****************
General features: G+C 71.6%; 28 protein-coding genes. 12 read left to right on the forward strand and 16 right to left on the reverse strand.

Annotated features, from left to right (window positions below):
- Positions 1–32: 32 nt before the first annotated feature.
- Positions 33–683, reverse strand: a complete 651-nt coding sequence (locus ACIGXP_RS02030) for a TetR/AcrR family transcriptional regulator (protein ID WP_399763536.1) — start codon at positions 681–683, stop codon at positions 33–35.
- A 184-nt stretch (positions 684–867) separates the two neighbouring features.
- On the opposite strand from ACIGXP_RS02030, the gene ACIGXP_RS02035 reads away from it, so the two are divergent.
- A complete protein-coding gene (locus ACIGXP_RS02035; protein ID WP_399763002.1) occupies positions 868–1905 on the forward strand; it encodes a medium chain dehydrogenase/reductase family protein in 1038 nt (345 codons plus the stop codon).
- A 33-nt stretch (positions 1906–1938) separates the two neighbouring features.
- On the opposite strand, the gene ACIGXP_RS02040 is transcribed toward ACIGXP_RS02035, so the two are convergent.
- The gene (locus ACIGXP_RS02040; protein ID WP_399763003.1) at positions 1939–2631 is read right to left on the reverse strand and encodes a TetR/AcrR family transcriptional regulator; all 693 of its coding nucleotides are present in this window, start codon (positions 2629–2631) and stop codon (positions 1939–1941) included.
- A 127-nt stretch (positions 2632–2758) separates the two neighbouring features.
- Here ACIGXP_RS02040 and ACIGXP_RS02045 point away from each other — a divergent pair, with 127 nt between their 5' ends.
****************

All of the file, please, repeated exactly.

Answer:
General features: G+C 71.6%; 28 protein-coding genes. 12 read left to right on the forward strand and 16 right to left on the reverse strand.

Annotated features, from left to right (window positions below):
- Positions 1–32: 32 nt before the first annotated feature.
- Positions 33–683, reverse strand: a complete 651-nt coding sequence (locus ACIGXP_RS02030) for a TetR/AcrR family transcriptional regulator (protein ID WP_399763536.1) — start codon at positions 681–683, stop codon at positions 33–35.
- A 184-nt stretch (positions 684–867) separates the two neighbouring features.
- On the opposite strand from ACIGXP_RS02030, the gene ACIGXP_RS02035 reads away from it, so the two are divergent.
- A complete protein-coding gene (locus ACIGXP_RS02035; protein ID WP_399763002.1) occupies positions 868–1905 on the forward strand; it encodes a medium chain dehydrogenase/reductase family protein in 1038 nt (345 codons plus the stop codon).
- A 33-nt stretch (positions 1906–1938) separates the two neighbouring features.
- On the opposite strand, the gene ACIGXP_RS02040 is transcribed toward ACIGXP_RS02035, so the two are convergent.
- The gene (locus ACIGXP_RS02040; protein ID WP_399763003.1) at positions 1939–2631 is read right to left on the reverse strand and encodes a TetR/AcrR family transcriptional regulator; all 693 of its coding nucleotides are present in this window, start codon (positions 2629–2631) and stop codon (positions 1939–1941) included.
- A 127-nt stretch (positions 2632–2758) separates the two neighbouring features.
- Here ACIGXP_RS02040 and ACIGXP_RS02045 point away from each other — a divergent pair, with 127 nt between their 5' ends.